Pentagon chief: US military units to stay for South China Sea patrols

Camille Diola - Philstar.com

MANILA, Philippines — In a rare move, United States Defense Secretary Ash Carter revealed on Thursday that at least 200 American servicemen will stay behind after the US-Philippines military exercises Balikatan for joint air and maritime patrols in the South China Sea.

Speaking at a press conference with his Philippine counterpart Voltaire Gazmin, Carter bared that the US and the Philippine militaries started joint maritime patrols in the South China Sea—a move decided at a ministerial meeting with Gazmin, US State Secretary John Kerry and former Philippine Foreign Affairs Secretary Albert del Rosario in Washington in January.

To compliment the maritime patrols, a contingent of US aircraft including their crews and pilots will remain at Clark Air Base in Pampanga for air missions, Carter said. He also admitted that this will be the first among many contingents that will regularly maintain presence in the country.

This initial unit will include five A-10 Thunderbolt attack aircraft, three HH-60G Pave Hawk search and rescue helicopters and one MC-130H Combat Talon or special operations plane.

"These patrols will continue to help build our interoperability and improve the Philippine Navy. Even as these patrols contribute to the safety and security of the region's waters," he said.

Another group of American personnel will also remain in the Philippines to boost command-and-control capabilities.

"With these steps, we'll make a strong alliance, even stronger," Carter said.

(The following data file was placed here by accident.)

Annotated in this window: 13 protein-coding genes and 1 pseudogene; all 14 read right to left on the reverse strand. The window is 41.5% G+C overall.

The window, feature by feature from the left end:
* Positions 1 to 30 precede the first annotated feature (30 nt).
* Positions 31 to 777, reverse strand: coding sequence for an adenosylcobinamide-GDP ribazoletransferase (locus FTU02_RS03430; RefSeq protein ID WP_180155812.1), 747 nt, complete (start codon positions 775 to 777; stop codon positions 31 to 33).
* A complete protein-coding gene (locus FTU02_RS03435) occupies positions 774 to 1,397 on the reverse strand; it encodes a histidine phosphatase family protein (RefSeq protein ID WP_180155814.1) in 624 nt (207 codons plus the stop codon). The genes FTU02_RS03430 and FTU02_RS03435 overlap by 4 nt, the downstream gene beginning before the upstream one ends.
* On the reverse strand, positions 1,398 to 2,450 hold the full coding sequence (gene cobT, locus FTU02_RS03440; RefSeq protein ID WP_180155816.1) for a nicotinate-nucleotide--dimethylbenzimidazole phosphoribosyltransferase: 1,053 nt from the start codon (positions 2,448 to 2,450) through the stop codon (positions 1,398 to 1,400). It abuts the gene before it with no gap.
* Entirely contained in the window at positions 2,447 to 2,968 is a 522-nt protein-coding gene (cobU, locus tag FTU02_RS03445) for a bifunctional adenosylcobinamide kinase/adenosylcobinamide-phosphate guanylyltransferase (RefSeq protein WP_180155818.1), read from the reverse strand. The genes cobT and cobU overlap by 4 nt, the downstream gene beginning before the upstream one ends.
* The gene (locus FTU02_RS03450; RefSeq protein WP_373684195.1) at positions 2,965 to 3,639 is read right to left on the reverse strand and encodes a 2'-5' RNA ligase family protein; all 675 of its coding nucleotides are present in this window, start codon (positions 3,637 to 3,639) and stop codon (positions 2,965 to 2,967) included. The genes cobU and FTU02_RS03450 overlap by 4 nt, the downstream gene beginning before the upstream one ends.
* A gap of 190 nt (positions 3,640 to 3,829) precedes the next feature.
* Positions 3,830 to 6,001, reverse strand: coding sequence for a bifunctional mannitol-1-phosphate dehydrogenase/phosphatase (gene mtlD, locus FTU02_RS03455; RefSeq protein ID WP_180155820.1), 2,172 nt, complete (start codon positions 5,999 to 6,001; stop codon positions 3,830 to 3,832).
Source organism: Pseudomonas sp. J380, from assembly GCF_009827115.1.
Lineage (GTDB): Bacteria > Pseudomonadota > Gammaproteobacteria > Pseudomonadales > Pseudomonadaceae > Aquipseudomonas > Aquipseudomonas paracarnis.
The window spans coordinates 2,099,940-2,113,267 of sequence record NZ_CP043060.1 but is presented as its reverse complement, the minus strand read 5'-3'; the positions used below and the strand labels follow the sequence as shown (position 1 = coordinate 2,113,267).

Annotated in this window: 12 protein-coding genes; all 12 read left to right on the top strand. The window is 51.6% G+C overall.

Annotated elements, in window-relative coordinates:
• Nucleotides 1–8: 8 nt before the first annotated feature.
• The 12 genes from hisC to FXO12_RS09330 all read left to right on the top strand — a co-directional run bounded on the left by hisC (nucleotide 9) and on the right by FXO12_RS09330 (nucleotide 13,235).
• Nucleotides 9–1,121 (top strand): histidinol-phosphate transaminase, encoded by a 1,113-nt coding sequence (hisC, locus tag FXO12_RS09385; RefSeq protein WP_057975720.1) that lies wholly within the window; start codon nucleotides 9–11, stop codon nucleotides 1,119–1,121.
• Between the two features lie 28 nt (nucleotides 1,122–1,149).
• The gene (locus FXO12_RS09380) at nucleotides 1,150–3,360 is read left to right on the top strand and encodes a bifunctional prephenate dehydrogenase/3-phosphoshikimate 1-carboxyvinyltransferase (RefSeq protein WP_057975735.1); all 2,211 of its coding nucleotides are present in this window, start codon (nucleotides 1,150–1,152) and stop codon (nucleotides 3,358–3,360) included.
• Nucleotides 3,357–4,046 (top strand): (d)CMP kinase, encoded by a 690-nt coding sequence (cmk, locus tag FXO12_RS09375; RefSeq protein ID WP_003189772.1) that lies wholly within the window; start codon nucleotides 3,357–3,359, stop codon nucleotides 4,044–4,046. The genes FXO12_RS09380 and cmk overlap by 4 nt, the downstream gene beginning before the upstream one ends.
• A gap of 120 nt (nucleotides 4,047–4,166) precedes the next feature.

The planned joint activities of the longtime allies came following a Supreme Court decision allowing the implementation of the Enhanced Cooperation Defense Agreement providing for the rotational presence of American troops in selected Philippine military bases.

U.S. Defense Secretary Ash Carter, right, and Hubert Caloud, Manila American Cemetery Deputy Superintendent, walks out of a chapel during his visit at the American Cemetery and Memorial in suburban Taguig, Philippines on Thursday, April 14, 2016. Carter is in the country as U.S. and Philippine forces participate in a joint military exercise called shoulder-to-shoulder or "Balikatan." AP/Aaron Favila

The US recently announced that under the agreement, it will build facilities in five Philippine bases, spreading American military hardware in strategic parts of the country. The chosen bases include the Antonio Bautista Air Base in Puerto Princesa, Palawan near the South China Sea. The other facilities are Mactan-Benito Ebuen Air Base in the Visayas, Lumbia Air Base in Mindanao, Subic Bay and Clark Air Base.

The Pentagon chief is scheduled to observe and speak to Filipino and American troops participating in Balikatan on Friday.

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